Figure 6
Value landscape of the contrast function for a large protein family illustrating the optimization process. The algorithm searches for the minimal value of the contrast function (a combinatorial entropy difference [Equation 6]) by systematic exploration ...

Note that although the guide function determines the details of each clustering step, the final optimum is chosen as the minimum of the combinatorial entropy difference (Equation 6) in the two-dimensional space of two variables, the clustering step l, and the penalty weight (1 - A). Typical optimal values of A in tests for diverse protein families range between 0.6 and 0.9.

Evidence for selective pressure and selection of specificity residues

Selective pressure in evolution results in patterns of conservation across all subfamilies (globally conserved residues) or in particular subfamilies (specificity residues). Examples of conserved residues are active site residues in enzyme families, and examples of specificity residues are residues lining active sites configured to bind a particular substrate optimally. The combinatorial entropy difference (Equation 6) is greatest for alignment columns with specificity residues (by definition; see above), but close to zero for 'nonspecific' columns that do not discriminate between subfamilies. Such 'nonspecific' columns have globally conserved residues or diverse nonspecific residue distributions. All other residue columns have intermediate values of ΔS0. Thus, if we sort residue columns by their entropy difference ΔS0 and plot the resulting distribution (Figure (Figure7),7), then we can typically identify two regions of particularly low and particularly high entropy difference ΔS0. For typical alignments, one can visually identify the characteristic extreme regions of the entropy as deviations from the linear central region.

Figure 7
Definition of specificity residues based on entropy values. Combinatorial entropy difference as a function of residue position (in rank order) for the actual (solid line) and randomized (dashed line) multiple alignment of 390 protein kinase sequences ...

We compared entropy plots for the original alignment with the entropy plot for a randomized alignment (for details, see Figure Figure7).7). The differences between the original and the randomized entropy plots are drastic; there are no downturn and upturn regions in the entropy plots for randomized alignments, and the absolute values of the entropy differences produced for the randomized alignments are several times smaller than those of the original alignments.

To distinguish between globally conserved columns and other 'nonspecific' columns, we compute the combinatorial entropy for each alignment column:

S i = ln N ! α = 1 , ... , 21 N α , i ! N α = 1 , ... , 21 N α , i N ln N α , i N = N α = 1 , ... , 21 f i , α ln f i , α = N s i

Where

s i = α = 1 , ... , 21 f i , α ln f i , α

is the average entropy per residue for the residue distribution in alignment column i; fα,i is the fraction of residues of type α in column i (α = 21 for gaps). We require [left angle bracket]s[right angle bracket]i < 0.03 and f21,i < 0.5 for globally conserved columns; mathematical details related to Equations 10 and 11 are provided in Additional data file 3.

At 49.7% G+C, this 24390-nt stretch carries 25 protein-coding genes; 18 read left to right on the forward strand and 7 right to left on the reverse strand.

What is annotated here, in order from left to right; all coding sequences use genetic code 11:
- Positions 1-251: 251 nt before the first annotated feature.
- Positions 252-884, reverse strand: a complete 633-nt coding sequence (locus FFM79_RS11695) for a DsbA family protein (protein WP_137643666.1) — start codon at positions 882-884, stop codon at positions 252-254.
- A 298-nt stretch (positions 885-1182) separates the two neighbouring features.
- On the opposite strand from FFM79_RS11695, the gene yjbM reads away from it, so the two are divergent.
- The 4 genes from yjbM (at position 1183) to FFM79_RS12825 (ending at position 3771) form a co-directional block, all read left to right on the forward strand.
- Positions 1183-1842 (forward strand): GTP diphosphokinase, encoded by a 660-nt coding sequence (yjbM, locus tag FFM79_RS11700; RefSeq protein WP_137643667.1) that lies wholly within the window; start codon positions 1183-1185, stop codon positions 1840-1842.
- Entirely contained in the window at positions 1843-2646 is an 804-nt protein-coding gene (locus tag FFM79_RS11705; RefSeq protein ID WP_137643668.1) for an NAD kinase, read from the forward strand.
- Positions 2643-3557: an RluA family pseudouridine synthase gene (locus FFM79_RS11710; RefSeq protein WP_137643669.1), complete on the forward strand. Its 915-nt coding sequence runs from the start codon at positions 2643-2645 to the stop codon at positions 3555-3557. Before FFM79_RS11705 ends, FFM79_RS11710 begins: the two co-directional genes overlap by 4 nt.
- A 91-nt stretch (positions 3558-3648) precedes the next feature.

Test application: prediction of contact residues and evaluation of accuracy

Specificity residues - and, of course, globally conserved residues - reflect functional constraints that operate in evolution. They are an informational fossil record, most clearly visible over large evolutionary intervals during which the background distribution may vary considerably. The constraints can be of diverse origin, but it is plausible that all constraints can be traced to the requirements of intermolecular interactions that are important for survival. Therefore, prediction of specificity residues has broad applicability for the identification of functional interactions and, as a consequence, for ranking genetic variation, for planning mutation experiments, or for the molecular design of specificity.

Here, we test one particular application of the identification of specificity residues from multiple sequence alignments: the prediction of intermolecular interfaces. We use known three-dimensional structures of protein and DNA complexes from the Protein Data Bank (PDB) as defining experimental reality against which predictions are compared. A key limitation is that there may be several such interfaces in a given protein family and that the complexes in the PDB contain only a subset of these. Nonetheless, it is instructive to see the extent to which specificity residues, interpreted as predicted interface residues, overlap with known intermolecular interfaces. A large overlap indicates good prediction accuracy, but over-prediction (false positives) is expected.

To assess whether an observed overlap between specificity residues and intermolecular interface residues is statistically significant, we estimate the expected size of overlap in a random model, in which specificity residues are scattered randomly in the protein and may or may not end up in the known interface by chance. Suppose that the total number of protein residues is N, the number of the known interface residues is L, the number of the specificity residues is S, and the number of the specificity residues in the interface is A. If the specificity residues are randomly distributed, then what is the probability of observing A or more of the S specificity residues in the interface? For reasons of permutational degeneracy, one must compute the total number of indistinguishable variants of A distinct residues assigned to four sets of size K, M, J and (N - K - M - J) residues: